As the event expands it has become necessary for us to set out some disclaimers relating to the event namely that, as we are hosts of the event and don’t actually oversee any of the baking, we take people at their word as to the ingredients of the cupcakes and the environment in which they are prepared. It is unlikely that any entries are prepared in nut-free kitchens and anyone with allergies or intolerances should bear that in mind. Similarly, if an entrant tells us that an entry is vegan-friendly we believe them – feel free to chat to them on the night before sampling if you have any concerns. Your entry fee entitles you to free tea and coffee. Of course you can also sample all the cupcakes, for which we accept no liability.

Sunday, 15 November 2009

Pear and almond upside down cake

This was meant to be a plum and almond upside down cake but my supermarket let me down and didn’t have any tinned plums....yes, I’m naming and shaming you, Tesco! So I improvised with these beautiful Cape pears.

I made two of these cakes and had a piece of one at room temperature (delicious – spongy and sticky and fruit) and then one warmed a little and served with hot custard (also delicious). The CCB (Caked Crusader’s Brother) commented that the sponge was so light it had the taste of a steamed sponge pudding.

One tip if you make this; line both the inside and outside of the tin with non-stick foil. When the cake cooks the caramel becomes rather runny and will leak out over your oven given the opportunity. I say this from bitter experience – I only lined the outside of the tin – and spent some frantic time sponging thick caramel off the oven floor and shelves. It’s worth it though – look at the sticky pear:

Another tip would be to use more fruit than I did. I used 240g of pears (drained weight) and would double this next time.

Use any fruit you wish, I’m sure it would work. Ok, maybe not olives or tomatoes but I’m sure you understand what I’m saying. I think peaches, cherries, plums (boo to Tesco), apples, pineapple, bananas - I could go on – would all work well

For the caramel:

50g unsalted butter, at room temperature
110g soft brown sugar

For the cake:
480g drained fruit of your choice – I used Cape pears
125g unsalted butter, at room temperature
275g caster sugar
1 teaspoon vanilla extract
3 eggs
110g self raising flour
110g plain flour
180ml milk
120g ground almonds

To serve:
Thick cream or custard


- Preheat the oven to 180°C/fan oven 160°C/350°F/Gas mark 4.

- Wrap a 20cm loose bottomed square tin with non-stick foil – inside and out. Take your time to ensure that there are no gaps through which the molten caramel can seep.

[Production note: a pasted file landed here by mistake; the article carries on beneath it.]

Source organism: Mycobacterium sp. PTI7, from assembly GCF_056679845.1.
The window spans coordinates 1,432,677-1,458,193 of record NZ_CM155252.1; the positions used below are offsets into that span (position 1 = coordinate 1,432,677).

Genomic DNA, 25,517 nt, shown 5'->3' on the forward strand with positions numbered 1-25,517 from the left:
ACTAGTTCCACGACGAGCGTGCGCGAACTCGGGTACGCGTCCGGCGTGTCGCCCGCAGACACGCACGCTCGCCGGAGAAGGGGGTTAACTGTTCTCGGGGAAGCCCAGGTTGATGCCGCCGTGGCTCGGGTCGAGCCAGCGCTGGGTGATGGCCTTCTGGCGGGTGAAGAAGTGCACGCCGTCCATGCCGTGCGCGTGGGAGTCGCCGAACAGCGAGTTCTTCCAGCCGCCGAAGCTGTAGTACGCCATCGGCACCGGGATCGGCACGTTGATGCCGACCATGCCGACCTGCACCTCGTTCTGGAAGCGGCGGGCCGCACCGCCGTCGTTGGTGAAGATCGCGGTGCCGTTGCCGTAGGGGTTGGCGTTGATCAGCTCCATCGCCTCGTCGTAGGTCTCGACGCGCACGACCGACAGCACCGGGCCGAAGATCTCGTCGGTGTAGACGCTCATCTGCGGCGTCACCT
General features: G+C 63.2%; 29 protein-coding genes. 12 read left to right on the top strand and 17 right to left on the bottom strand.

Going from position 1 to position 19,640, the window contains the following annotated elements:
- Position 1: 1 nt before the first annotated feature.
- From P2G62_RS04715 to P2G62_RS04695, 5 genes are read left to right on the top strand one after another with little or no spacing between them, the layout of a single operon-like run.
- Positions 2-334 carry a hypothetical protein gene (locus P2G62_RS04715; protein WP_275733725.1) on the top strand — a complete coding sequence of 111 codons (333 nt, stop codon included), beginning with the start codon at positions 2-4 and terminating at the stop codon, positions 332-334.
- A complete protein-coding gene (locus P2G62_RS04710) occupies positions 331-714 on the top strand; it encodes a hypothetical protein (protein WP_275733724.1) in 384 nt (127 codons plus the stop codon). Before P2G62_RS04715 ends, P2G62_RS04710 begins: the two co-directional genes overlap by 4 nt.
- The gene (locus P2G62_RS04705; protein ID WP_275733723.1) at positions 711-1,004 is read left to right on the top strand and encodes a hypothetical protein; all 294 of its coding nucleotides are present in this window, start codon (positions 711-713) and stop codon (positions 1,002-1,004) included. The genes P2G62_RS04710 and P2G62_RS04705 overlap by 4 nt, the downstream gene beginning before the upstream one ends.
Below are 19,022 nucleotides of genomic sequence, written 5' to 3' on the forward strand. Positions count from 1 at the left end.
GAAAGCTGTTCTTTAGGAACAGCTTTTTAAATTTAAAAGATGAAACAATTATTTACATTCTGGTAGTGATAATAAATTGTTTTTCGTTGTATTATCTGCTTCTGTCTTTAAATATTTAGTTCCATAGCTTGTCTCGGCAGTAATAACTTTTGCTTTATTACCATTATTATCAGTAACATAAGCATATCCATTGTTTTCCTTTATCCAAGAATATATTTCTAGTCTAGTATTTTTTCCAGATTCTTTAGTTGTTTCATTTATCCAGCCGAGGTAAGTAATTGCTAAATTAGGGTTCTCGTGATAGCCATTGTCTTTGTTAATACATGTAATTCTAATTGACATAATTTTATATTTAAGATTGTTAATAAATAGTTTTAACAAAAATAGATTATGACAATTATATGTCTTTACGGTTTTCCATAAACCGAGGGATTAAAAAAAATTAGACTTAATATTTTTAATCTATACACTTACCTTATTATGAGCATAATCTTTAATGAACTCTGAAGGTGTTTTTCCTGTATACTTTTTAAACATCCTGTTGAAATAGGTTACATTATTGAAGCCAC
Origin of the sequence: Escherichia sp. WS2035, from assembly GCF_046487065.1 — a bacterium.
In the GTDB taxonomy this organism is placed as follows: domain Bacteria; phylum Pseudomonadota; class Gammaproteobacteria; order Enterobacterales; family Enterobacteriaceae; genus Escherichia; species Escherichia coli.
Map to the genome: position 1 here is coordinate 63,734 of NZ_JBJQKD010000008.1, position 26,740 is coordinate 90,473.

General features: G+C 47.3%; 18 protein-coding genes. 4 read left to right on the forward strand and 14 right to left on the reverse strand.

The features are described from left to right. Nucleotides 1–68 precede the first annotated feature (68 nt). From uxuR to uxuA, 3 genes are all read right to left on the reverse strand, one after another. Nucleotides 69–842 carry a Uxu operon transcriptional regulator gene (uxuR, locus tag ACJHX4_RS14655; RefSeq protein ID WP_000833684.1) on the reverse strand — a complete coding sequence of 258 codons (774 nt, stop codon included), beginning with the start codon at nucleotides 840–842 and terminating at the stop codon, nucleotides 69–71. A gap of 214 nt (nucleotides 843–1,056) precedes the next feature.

- Start by making the caramel: place the butter and sugar in a saucepan and stir over a low heat until the sugar has melted and you have a smooth rich caramel.

- Pour into the base of the cake tin.

- Arrange your fruit in the caramel taking care not to burn your fingers. Put to one side.

- Now make the cake: Beat together the butter, sugar and vanilla until light and fluffy.

- Beat in the eggs one at a time.

- Stir in both the flours and the milk in two batches i.e. half the flour, half the milk, half the flour, half the milk.

- Stir in the ground almonds.

- Spoon the batter over the fruit taking care not to disturb it.

- Level the mixture in the tin and bake for approximately 50 minutes or until a skewer inserted into the centre of the cake comes out clean.

- Leave to cool on a wire rack for 15 minutes, then turn the cake out (invert it i.e. so it cools how you will serve it with the fruit on top). It is very important to do this while the cake is still hot otherwise the caramel will set making it difficult to get out of the tin.

- Serve either warm with custard or at room temperature with thick cream.

- Bask in the glory of the wonderful thing you have made.

- Eat.

Sunday, 8 November 2009

Greek yoghurt cake

I fancied something plain this week i.e. no buttercream or fillings. Inspired by the entries for the Iron Cupcake London Spice challenge I decided to jazz up a plain yoghurt cake with some cinnamon.

You can make this cake plain i.e. leave out everything in the recipe I label as “optional”. However, I think it does need something adding to it flavourwise – it could be any spice of your choice, vanilla, alcohol etc. The crunchy cinnamon topping worked really well and gave a nice extra texture. I think it would also be nice with flaked almonds scattered on top.

This is definitely a ‘cut and come again’ cake; one slice is not enough...well, unless you cut it reaaaalllly big!

The addition of yoghurt to the cake gives a nice close textured sponge which manages to be firm and dense but not heavy.

Two photos I came across this week that have made me laugh. I hope they cheer you up too on this bleak, wintry evening!

funny pictures of cats with captions
see more Lolcats and funny pictures

This one's entitled "couldn't possibly another muffin"

Fails Dogs: Couldn't Possibly Another Muffin
more Fail Dogs

125g unsalted butter, at room temperature
220g caster sugar
3 eggs, separated
300g self raising flour
½ teaspoon bicarbonate of soda
1 teaspoon cinnamon (optional)
40g ground almonds
280g Greek yoghurt (any plain yoghurt of your choice will do)

Optional topping:
½ teaspoon cinnamon
1 teaspoon caster sugar


- Preheat the oven to 180°C/fan oven 160°C/350°F/Gas mark 4.

- Grease and line a 30cm x 20cm traybake tin with baking paper. You can also use a 20cm round springform tin to achieve a deeper cake but this will probably need longer cooking time.

- Beat together the butter and sugar until light and fluffy.

- Beat in the egg yolks.

- Stir in the sifted flour and bicarbonate of soda and, if using, the cinnamon. The batter will appear turgid and feel heavy at this point.

- Stir in the almonds and yoghurt.

- In a separate bowl whisk the egg whites until they form soft peaks.

- Fold the egg whites into the yoghurt batter.

- Spread into the prepared tin and level the surface.

- If using the optional topping mix together the cinnamon and sugar and sprinkle over the surface of the cake.

- Bake for approximately 35 minutes or until a skewer inserted into the cake comes out clean. If you’re using the round tin it will take longer as the tin is deeper.

- Leave to cool on a wire rack and remove from the tin when cool enough to handle.

- Serve either on its own or with spooning cream

- Bask in the glory of the wonderful thing you have made.

- Eat.